New York — Money mangers raised their stakes in bullish bets on NYMEX crude torecord highs in the week that ended Tuesday, Commodity Futures TradingCommission data showed Friday.
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The group's length increased 36,580 contracts to 463,262 contracts,topping the previous record of 448,846 contracts set February 21.
At the same time, the size of the short position has been sharply reducedsince October, revealing a bullish bias held by money managers.
That short position fell by 6,934 contracts to 30,612 contracts the weekthat ended Tuesday, leaving the group's net length at 432,650 contracts.
By comparison, money manager's net length stood at 405,328 contractsFebruary 21, then fell as low as 105,983 June 27 a few days after NYMEXcrude had sunk to around $42/b, which proved to be the low point of 2017.
Crude then stabilized around $50/b, before a rally began in October thattook out $60/b by late December and has yet to run out of steam. Front-monthNYMEX crude settled Friday at $64.30/b, a three-year high.
Higher oil prices have also coincided with a growing short position heldby swap dealers, which likely reflects more hedging activity byproducers.
Swap dealers serve as counterparties to producers in over-the-countertransactions, and then sell futures to mitigate price risk.
The short position swap dealers held has pushed further into recordterritory, up 34,815 contracts to 782,569 contracts the week endingTuesday.
This move isn't surprising in light of higher oil prices, but greaterproduction also means there are more barrels to hedge.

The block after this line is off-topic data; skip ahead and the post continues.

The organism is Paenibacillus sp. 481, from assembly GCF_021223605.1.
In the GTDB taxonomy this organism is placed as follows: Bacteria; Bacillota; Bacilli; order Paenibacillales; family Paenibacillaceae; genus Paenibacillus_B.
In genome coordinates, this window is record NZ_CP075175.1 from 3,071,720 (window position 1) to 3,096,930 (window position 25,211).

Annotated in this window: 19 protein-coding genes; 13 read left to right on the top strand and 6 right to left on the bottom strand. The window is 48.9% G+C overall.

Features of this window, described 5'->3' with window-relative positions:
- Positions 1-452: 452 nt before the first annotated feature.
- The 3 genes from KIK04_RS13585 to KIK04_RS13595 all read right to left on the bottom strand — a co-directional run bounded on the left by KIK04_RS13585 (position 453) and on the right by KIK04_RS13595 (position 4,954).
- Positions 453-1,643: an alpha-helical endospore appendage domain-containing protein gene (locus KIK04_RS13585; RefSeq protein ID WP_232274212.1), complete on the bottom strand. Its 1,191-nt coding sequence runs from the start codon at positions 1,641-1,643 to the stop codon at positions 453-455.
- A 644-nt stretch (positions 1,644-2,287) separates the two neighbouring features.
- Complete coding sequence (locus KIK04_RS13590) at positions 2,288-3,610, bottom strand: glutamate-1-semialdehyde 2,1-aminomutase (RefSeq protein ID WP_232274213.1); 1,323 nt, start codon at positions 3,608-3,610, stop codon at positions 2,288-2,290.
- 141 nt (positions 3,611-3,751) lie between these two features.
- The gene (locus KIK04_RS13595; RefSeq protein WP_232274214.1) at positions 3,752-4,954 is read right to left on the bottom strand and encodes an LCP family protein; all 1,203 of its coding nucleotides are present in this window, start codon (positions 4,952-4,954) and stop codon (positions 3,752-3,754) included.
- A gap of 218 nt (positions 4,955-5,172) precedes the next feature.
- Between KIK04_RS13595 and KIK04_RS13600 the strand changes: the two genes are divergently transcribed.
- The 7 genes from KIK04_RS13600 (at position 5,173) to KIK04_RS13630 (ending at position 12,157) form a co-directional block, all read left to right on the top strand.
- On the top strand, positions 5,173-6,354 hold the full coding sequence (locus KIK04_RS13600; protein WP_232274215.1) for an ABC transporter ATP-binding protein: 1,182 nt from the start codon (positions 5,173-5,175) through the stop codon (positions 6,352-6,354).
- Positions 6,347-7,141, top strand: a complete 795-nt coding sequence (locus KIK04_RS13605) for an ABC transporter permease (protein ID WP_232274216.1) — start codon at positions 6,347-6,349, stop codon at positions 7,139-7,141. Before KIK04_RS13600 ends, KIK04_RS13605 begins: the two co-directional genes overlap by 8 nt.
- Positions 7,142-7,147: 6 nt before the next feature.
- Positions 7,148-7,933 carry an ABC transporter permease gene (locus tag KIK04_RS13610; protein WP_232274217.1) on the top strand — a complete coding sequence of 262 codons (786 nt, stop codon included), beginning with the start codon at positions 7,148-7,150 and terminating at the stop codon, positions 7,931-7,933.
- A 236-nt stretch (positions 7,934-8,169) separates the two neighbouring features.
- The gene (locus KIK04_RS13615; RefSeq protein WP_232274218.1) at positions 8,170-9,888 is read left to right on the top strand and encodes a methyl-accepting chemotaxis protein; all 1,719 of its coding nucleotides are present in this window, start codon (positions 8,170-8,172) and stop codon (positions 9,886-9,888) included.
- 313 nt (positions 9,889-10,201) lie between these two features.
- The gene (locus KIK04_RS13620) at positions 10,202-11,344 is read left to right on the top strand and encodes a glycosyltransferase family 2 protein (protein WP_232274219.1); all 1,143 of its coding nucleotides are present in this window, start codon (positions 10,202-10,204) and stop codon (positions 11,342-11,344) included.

US shale oil companies might also be under more stringent requirementsfrom their lenders to lock in higher prices given investor pressure forthem to live within their cash flows.
In early 2017, the short position held by swap dealers was around 330,000contracts. At that time, the oil price had risen above $50/b.
Oil prices are even higher Friday, but also consider that US productionin December was about 1 million b/d above December 2016 at more than 9.7million b/d.
Swap dealers' length dipped 524,000 contracts to 176,648 contracts theweek ending Tuesday, putting the group's net short position at 605,921contracts.
A cold spell across the US that lasted from around Christmas into thefirst week of the New Year pushed NYMEX ULSD futures above $2.08/gal, ahigh last seen in February 2015.
With the cold snap lifting this week, the stage was possibly set for somelength to leave the market.
Money manager length in NYMEX ULSD had risen by 19,781 contracts over atwo week stretch ending January 2 to 101,127 contracts, a record high.
Instead, money managers boosted length by 7,264 contracts to 108,391contracts. The group's net length rose 4,354 contracts to 95,303contracts.
After dipping to $2.0454/gal Monday, NYMEX ULSD clawed its way back above$2.08/gal, ending the week at $2.085/gal. -- Geoffrey Craig, email@example.com-- Edited by Valarie Jackson, firstname.lastname@example.org